Cognition & Omega-3

New study demonstrates omega-3 fatty acids increase blood flow to regions of the brain associated with cognition

According to a new study published last Thursday in the Journal of Alzheimer’s Disease, by using neuroimaging, researchers were able to demonstrate increased blood flow in regions of the brain associated with memory and learning in individuals with higher omega-3 levels.

Alzheimer’s disease and related disorders (ADRD) are a group of conditions that cause mild cognitive impairment (MCI) or dementia. These conditions affect one’s ability to function socially, personally, and professionally. It’s important to recognize that Alzheimer’s disease begins long before symptoms start, just like many other conditions. There is evidence that simple prevention strategies can reduce the risk of ADRD by as much as 50%.

This new study included 166 individuals from a psychiatric clinic in which Omega-3 Index results were available. These patients were categorized into two groups: higher EPA and DHA concentrations (>50th percentile) and lower concentrations (<50th percentile). Quantitative brain single photon emission computed tomography (SPECT) was performed on 128 regions of their brains and each individual completed computerized testing of their neurocognitive status.

SPECT can measure blood perfusion in the brain. In addition, performing various mentally stimulating cognitive tasks will show increased blood flow to specific brain regions. (Previous research has demonstrated that mentally stimulating activities reduce the risk of new-onset mild cognitive impairment even when performed later in life.) As a result, researchers identified significant relationships between the Omega-3 Index and regional perfusion on brain SPECT in areas that are involved with memory and neurocognitive testing.

This study demonstrated the positive relationships between omega-3 EPA and DHA status, brain perfusion, and cognition. This is significant because it shows a correlation between lower omega-3 fatty acid levels and reduced brain blood flow to regions important for learning, memory, depression and dementia.

By Michael Jurgelewicz, DC, DACBN, DCBCN, CNS

Schizophrenia & Supplements

schizophrenia.jpg

In a literature review published last Tuesday, researchers evaluated studies on the status and supplementation of fish oil, vitamin D, B vitamins, and vitamin E in patients in various stages of schizophrenia.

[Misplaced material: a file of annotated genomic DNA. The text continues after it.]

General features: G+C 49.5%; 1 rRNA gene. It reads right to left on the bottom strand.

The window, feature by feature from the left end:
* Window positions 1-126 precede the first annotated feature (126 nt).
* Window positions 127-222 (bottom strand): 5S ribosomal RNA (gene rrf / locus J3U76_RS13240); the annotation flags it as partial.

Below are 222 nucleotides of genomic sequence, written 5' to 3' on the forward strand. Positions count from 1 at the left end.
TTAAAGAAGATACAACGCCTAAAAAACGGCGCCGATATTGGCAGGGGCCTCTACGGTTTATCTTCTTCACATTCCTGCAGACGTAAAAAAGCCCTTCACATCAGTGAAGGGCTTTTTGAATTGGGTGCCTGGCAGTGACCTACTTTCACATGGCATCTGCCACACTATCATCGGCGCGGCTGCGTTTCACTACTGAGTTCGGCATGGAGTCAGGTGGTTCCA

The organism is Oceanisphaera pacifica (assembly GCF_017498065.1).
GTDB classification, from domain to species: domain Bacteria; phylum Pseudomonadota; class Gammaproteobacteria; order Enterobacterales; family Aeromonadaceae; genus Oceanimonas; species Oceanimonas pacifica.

Although there have been medication advancements, the treatment of schizophrenia remains a challenge. There is an association with upregulated inflammation and oxidative stress in regards to schizophrenia. For this reason, supplementation of antioxidants, vitamins, and nutrients that have anti-inflammatory properties should be considered.

Cytokines play a critical role in inflammatory processes between the brain and the immune system. These act directly on the CNS and abnormal levels have been associated with schizophrenia.

In addition, we know that oxidative stress contributes to poor health outcomes. As one ages, the body’s cells are more susceptible to damage and death. In addition, the body produces less energy due to slower metabolism and as a result, cells are less able to produce antioxidants and soak up free radicals. Fish oil, vitamin D, B vitamins, and vitamin E may provide a therapeutic benefit, protecting against oxidation and abnormal levels of cytokines.

In this latest review, lower RBC omega-3 levels have been seen in those with schizophrenia. Fish oils were most effective in those with high risk and first episode psychosis patients compared to those in the chronic stage of the disease. EPA was more effective than DHA in reducing symptoms, with dosing between 2-3 grams per day.

Previous studies have demonstrated low vitamin D levels in these patients and a deficiency has been associated with more severe symptoms in first-episode schizophrenia. Research on therapeutic dosing of vitamin D is lacking; however, it is important to assess and supplement accordingly.

The status of folate and vitamin B12 has been shown to be low while plasma homocysteine levels are found to be high in schizophrenia. This is an important oxidative stress marker to indirectly assess methylation co-factors, and vitamin B6 and is commonly affected by genetic polymorphisms.

Studies on vitamin E suggest that it may enhance the effect of other nutrients (i.e., vitamin C, fish oil) in reducing schizophrenia symptoms.

Previous research also demonstrated low glutathione peroxidase levels in schizophrenia patients. Glutathione is an important antioxidant which has been found to be depleted with the natural aging process and in patients with neurodegenerative conditions.

N-acetyl-cysteine can definitely play a significant a role in helping to prevent the increased toxicity faced with aging and the body’s reduced ability to eliminate toxins. NAC has the ability to improve the metabolic resilience that is lost with the aging process as well as offering detoxification support.

By Michael Jurgelewicz, DC, DACBN, DCBCN, CNS